Overlook v Foxtel


Supreme Court of New South Wales – 31 January 2002

Overlook Management BV (“Overlook”) entered into a contract with Foxtel Management Pty Limited (“Foxtel”) wherebyFoxtel would purchase non-English television program content from Overlook for its pay television system. Foxtel agreed initially that  the price to be charged for Overlooks channels would be $19.95 per month. This price was subsequently reduced to $9.95 which severely impacted on Overlook’s financial return from the contract, unless and until offset by a significant increase in subscriber numbers.

Overlook claimed that Foxtel had breached an implied term that Foxtel would act in good faith that the price would not be varied except by agreement to preserve Overlook’s revenue base. Whether Foxtel had acted in good faith.

The Court proceeded on the basis that an obligation of good faith is implied into all commercial contracts and found that Foxtel did not breach its obligation of good faith. Its action was not capricious because it acted on the basis to seek to enhance penetration of the product. Foxtel’s action did not cause Overlook’s rights to become “nugatory, worthless or undermined”.

Barrett J stated at paragraph 62:

“An additional term implied by law into commercial contracts is a term requiring the exercise of good faith in the performance of the contract. This is now in this State a legal incident of every such contract…”

“[67] … the implied obligation of good faith underwrites the spirit of the contract and supports the integrity of its character. A party is precluded from cynical resort to the black letter. But no party is fixed with the duty to subordinate self-interest entirely… The duty is not a duty to prefer the interests of the other contracting party. It is, rather, a duty to recognise and to have due regard to the legitimate interests of both the parties in the enjoyment of the fruits of the contract as delineated by its terms.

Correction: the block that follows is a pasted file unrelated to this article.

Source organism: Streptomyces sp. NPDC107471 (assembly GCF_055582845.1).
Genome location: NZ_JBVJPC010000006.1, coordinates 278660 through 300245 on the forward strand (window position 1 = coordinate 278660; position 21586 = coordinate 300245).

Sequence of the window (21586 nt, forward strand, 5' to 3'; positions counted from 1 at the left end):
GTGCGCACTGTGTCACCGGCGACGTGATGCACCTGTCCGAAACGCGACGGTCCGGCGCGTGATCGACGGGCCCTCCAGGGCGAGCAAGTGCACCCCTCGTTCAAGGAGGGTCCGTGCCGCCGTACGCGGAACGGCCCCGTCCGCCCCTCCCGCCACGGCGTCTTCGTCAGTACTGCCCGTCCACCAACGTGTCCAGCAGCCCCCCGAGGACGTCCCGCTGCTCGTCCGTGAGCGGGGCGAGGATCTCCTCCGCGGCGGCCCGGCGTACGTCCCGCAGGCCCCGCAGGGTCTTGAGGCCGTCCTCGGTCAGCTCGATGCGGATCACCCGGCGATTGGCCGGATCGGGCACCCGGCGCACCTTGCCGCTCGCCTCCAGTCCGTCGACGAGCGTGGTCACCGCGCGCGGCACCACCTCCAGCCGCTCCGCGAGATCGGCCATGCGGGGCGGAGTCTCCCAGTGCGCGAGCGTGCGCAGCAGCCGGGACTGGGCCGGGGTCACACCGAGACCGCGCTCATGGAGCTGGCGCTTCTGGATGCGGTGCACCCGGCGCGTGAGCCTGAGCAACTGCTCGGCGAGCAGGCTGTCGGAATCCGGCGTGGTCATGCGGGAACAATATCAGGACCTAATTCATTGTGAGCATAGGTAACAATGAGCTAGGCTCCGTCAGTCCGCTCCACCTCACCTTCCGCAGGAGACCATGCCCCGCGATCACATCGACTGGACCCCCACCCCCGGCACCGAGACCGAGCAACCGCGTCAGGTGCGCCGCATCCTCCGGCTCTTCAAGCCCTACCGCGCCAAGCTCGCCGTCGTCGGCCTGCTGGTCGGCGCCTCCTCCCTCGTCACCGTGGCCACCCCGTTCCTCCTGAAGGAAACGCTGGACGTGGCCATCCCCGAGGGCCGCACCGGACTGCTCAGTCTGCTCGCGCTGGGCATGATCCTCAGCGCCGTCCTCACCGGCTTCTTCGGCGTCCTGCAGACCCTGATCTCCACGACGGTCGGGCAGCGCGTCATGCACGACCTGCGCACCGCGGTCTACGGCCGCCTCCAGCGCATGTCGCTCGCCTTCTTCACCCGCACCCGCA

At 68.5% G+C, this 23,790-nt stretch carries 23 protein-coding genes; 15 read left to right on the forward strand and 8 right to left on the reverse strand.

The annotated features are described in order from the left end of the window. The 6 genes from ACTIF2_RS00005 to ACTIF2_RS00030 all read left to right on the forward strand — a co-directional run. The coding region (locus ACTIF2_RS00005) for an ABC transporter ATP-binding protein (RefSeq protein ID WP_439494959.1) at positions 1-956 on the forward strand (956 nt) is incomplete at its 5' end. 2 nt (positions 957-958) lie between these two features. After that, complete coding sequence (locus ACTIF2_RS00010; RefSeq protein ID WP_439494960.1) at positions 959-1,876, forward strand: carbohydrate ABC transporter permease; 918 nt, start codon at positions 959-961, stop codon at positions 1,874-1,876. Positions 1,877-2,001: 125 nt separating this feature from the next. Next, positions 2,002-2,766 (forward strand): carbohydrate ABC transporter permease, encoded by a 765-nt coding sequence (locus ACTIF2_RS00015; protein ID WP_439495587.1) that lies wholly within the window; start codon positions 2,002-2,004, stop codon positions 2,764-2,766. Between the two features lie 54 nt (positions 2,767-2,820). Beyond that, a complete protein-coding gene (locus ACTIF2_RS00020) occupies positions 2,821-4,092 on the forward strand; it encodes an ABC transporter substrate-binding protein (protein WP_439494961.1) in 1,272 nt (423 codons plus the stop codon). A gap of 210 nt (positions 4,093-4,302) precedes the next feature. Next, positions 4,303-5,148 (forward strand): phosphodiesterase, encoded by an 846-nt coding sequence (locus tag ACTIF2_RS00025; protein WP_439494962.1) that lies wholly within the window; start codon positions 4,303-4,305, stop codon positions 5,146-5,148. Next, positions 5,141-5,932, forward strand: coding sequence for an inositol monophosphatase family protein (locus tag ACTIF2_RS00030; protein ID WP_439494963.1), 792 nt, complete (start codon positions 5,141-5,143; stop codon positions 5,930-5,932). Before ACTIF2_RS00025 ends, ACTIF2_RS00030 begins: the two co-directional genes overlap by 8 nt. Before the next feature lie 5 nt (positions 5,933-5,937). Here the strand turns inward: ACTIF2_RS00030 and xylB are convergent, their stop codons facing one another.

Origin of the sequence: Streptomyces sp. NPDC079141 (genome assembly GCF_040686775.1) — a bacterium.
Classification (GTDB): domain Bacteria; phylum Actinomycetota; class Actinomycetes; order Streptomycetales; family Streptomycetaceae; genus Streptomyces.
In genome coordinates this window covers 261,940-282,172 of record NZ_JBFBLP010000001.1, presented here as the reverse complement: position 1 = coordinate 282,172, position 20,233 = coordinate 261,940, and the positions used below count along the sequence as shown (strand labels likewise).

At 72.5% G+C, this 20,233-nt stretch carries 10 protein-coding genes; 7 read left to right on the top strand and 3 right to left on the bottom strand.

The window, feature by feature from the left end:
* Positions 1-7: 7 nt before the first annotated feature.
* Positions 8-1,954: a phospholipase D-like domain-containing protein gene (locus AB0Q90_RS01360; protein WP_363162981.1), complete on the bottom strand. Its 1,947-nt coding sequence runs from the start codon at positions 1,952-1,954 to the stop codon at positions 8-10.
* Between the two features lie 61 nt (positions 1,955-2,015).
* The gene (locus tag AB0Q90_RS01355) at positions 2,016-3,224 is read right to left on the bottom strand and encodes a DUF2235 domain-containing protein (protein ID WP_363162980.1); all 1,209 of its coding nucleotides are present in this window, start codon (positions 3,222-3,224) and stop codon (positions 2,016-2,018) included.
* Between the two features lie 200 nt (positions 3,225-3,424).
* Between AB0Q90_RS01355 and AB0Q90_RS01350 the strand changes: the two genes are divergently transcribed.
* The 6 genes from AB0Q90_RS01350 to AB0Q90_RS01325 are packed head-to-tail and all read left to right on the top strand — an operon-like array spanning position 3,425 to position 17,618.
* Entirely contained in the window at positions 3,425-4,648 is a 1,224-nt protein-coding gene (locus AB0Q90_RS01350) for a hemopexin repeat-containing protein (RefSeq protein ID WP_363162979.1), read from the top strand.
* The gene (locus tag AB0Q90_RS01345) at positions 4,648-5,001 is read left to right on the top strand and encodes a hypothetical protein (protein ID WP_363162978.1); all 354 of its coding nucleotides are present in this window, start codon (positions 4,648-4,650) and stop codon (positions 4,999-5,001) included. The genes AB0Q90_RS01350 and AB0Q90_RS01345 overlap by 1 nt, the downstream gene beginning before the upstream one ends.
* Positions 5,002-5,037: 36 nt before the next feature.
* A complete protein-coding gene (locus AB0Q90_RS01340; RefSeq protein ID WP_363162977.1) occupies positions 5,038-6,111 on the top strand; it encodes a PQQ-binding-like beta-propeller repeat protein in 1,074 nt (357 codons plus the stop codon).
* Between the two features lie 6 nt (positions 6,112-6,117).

[68] In many ways, the implied obligation of good faith is best regarded as an obligation to eschew bad faith. This is borne out by the following succinct statement by Lord Scott of Foscote in Manifest Shipping Co Ltd v Uni-Polaris Shipping Co Ltd [2001] 2 WLR 170, a case concerning the duty of good faith in the insurance context: “Unless the assured has acted in bad faith, he cannot, in my opinion, be in breach of a duty of good faith, utmost or otherwise.”

[73] A prohibitory or negative spirit precluding capriciousness will readily be accepted as attending the parties’ contracts. The exclusion of capriciousness as an acceptable form of behaviour in the performance of the contract will prohibit conduct which has no rational basis or objective explanation.

[74] A point to be noted is that, in Burger King and in most, if not all, of the earlier Australian cases in which an obligation of good faith or reasonable conduct in contract performance has been found to be implied by law, the question in issue has involved exercise of a right or power arising from the terms of the contract.

[75] In the present case, … Foxtel was not exercising a contractual power or performing a contractual obligation when it reduced the subscriber price of the RAI and Antenna channels. There is nevertheless scope for the operation of an implied obligation of  good faith. In Burger King, … the defendant deliberately pursued a course to “thwart”the plaintiff’s rights under the contract in that the actions it took were not justified by any of the factual matters upon which it sought to justify them.”

This case stands for the proposition that the duty of good faith is best regarded as an obligation not to act in bad faith.